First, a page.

Abubakar Aki Bolaji, is a Firstmonie Agent along Karishi Road, Orozo in FCT, Abuja. He points out that the nearest bank to his community is 15km away. He is pleased that his presence as an Agent in the community has cut out the costs of transportation his people would have continued to incur in order to access banking services. His sentiment and delight are shared by the teeming customers he serves. This situation is very common in the North given its landmass and the dispersed nature of human settlements. Dr Adeduntan relates how a senior government official in Jigawa State highlighted how important the presence of Firstmonie Agents was when he informed him that all across a 70km stretch from Gumel, where there was the branch of a bank, there were no banks anywhere in sight. All he saw were at least two Firstmonie Agents in that long stretch of 70km, no banks. Without those two Agents, all the people in the settlements along that 70km stretch would be without access to banking services.

Another Firstmonie Agent, Mohammed Tatari, serving Tudun Wada in Bununu, Bauchi State, says his services are helping to drive commerce in his community as traders are now able to transfer funds to the wholesalers elsewhere from whom they buy. His services are helping traders to avoid carrying large cash with them given the dire security situation. He noted that the people used to travel elsewhere just to access banking service. His presence has changed all that now. He concludes that Firstmonie is changing his community (for good). One woman who would agree with him is Halima, a housewife and petty trader in the outskirts of Abuja. She discovered Firstmonie through her co-tenant, during the recent lockdown due to COVID-19, and was excited that she could access funds at the Firstmonie Agent outlet close to her and send money to her mother in far away, Maiduguri in Borno State. She had been unable to move to Garki where her bank branch was because of the lockdown.

Besides ensuring that individuals in the suburbs do not have to travel for long hours to the city for their banking activities, Firstmonie Agents are also bridging the gap between the tech-savvy and the low-literacy clients as the Agent network represents the convenient and comfortable alternative for customers that are unacquainted with sophisticated digital channels. And as Firstmonie Agents give their best, FirstBank, on its part, has been doing everything to encourage the Agents. In its inaugural Firstmonie Agent Banking Awards, FirstBank rewarded 37 leading Agents that have promoted financial inclusion in the country. Thirty-one (31) Agents each won the sum of N250,000 at the state level while five Agents won the sum of N1,000,000 at the regional level. At the national level, the grand prize of N2,500,000 was won by Zayyanu Hassan Ishaq, an Agent from Abuja (North Central), who described it as a miracle and noted that it would spur him to work harder.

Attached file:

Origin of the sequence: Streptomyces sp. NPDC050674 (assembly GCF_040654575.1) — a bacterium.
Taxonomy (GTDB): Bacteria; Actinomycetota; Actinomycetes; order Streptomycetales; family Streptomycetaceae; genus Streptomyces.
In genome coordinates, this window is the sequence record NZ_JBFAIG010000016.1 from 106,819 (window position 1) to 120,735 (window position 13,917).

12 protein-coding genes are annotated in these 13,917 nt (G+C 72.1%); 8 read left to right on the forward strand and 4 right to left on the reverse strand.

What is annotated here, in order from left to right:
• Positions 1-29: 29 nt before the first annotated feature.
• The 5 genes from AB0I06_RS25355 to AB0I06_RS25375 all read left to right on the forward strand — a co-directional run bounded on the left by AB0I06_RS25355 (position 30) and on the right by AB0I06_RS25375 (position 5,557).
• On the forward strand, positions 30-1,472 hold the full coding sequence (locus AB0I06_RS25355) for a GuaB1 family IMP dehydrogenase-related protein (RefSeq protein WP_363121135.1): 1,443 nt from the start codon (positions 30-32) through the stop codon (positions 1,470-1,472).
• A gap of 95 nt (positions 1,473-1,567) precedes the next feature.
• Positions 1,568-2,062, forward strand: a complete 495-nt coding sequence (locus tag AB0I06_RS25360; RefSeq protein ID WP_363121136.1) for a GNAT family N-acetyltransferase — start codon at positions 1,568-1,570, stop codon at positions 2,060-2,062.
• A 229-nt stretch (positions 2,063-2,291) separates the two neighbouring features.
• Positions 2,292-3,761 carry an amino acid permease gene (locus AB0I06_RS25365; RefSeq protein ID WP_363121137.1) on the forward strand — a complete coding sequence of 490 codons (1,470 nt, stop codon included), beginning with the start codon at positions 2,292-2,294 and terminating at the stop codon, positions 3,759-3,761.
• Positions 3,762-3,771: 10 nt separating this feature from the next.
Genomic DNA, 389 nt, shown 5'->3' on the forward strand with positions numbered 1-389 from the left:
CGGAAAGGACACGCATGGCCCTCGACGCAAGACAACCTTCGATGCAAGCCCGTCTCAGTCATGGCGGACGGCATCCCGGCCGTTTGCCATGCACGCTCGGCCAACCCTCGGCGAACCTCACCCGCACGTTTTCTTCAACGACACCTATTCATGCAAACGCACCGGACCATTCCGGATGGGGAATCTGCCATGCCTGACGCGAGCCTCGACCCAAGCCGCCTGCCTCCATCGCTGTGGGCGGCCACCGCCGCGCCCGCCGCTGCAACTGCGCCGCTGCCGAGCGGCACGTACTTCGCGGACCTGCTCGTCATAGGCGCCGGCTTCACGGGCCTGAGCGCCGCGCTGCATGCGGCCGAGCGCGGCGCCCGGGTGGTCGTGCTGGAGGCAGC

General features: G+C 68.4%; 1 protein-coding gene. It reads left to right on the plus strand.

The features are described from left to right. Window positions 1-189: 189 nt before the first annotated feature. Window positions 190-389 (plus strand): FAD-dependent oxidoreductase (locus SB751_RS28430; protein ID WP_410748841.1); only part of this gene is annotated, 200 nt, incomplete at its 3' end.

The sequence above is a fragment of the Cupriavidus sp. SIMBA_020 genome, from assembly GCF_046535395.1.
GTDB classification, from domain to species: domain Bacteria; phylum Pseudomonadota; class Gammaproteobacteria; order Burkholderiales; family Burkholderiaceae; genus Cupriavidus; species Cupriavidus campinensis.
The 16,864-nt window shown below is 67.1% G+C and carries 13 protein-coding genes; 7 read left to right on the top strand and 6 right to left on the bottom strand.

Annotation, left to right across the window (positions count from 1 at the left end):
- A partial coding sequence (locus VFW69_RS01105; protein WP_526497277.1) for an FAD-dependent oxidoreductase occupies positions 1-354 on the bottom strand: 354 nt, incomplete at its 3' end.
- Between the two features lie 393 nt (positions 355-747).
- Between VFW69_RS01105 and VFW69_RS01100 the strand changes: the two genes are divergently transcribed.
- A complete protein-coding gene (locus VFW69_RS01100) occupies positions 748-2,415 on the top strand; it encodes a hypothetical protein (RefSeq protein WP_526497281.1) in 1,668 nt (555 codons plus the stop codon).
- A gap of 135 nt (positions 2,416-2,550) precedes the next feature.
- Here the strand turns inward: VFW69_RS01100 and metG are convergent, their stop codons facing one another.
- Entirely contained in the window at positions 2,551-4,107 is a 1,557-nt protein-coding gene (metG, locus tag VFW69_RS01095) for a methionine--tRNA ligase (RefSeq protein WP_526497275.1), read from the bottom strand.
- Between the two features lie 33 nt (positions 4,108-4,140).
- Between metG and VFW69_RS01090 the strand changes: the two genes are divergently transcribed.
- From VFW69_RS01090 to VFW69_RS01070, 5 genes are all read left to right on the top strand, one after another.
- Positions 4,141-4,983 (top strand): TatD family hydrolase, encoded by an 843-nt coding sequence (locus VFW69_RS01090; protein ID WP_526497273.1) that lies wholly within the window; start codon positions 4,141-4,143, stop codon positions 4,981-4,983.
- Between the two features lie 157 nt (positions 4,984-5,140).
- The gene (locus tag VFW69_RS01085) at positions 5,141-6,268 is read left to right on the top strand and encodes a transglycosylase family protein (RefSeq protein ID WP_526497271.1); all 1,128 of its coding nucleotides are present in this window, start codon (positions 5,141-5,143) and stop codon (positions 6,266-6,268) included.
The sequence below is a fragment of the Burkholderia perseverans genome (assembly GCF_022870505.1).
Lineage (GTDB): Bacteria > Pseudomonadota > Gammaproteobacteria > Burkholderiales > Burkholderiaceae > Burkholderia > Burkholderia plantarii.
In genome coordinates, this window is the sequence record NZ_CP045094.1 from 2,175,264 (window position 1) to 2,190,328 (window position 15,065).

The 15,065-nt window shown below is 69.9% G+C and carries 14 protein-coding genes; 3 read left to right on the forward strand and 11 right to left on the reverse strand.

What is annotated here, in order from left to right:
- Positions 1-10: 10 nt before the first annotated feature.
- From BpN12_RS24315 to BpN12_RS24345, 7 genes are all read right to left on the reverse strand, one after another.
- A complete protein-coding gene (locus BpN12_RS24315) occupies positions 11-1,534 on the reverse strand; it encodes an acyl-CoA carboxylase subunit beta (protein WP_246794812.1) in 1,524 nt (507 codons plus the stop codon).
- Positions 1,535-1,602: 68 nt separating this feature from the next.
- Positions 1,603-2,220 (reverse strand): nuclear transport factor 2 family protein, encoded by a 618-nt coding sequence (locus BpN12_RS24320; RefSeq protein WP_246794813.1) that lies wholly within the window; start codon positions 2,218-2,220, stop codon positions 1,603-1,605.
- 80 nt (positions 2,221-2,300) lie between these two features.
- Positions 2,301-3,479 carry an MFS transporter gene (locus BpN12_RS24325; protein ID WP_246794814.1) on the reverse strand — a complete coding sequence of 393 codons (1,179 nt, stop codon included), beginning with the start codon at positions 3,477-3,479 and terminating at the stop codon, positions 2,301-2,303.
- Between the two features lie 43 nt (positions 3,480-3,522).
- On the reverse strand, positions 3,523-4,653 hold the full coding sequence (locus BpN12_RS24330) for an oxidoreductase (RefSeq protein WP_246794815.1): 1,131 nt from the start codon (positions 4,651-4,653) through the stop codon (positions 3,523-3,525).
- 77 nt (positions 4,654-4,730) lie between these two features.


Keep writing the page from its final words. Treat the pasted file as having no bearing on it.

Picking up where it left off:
As further encouragement and to promote the business activities of Firstmonie Agents, the bank announced the provision of loan facilities of up to N1,000,000 to the Agents. This new credit scheme, which they can access 24 hours a day, can be processed in less than two minutes. The scheme means more empowerment and business expansion for Firstmonie Agents. And the expansion can go beyond Nigeria as Dr Adeduntan says FirstBank is looking beyond Nigeria to other African countries where FirstBank operates, like Ghana and DRC – a country with over 80 million people – to promote financial inclusion and begin to address poverty on the African continent through the Firstmonie platform.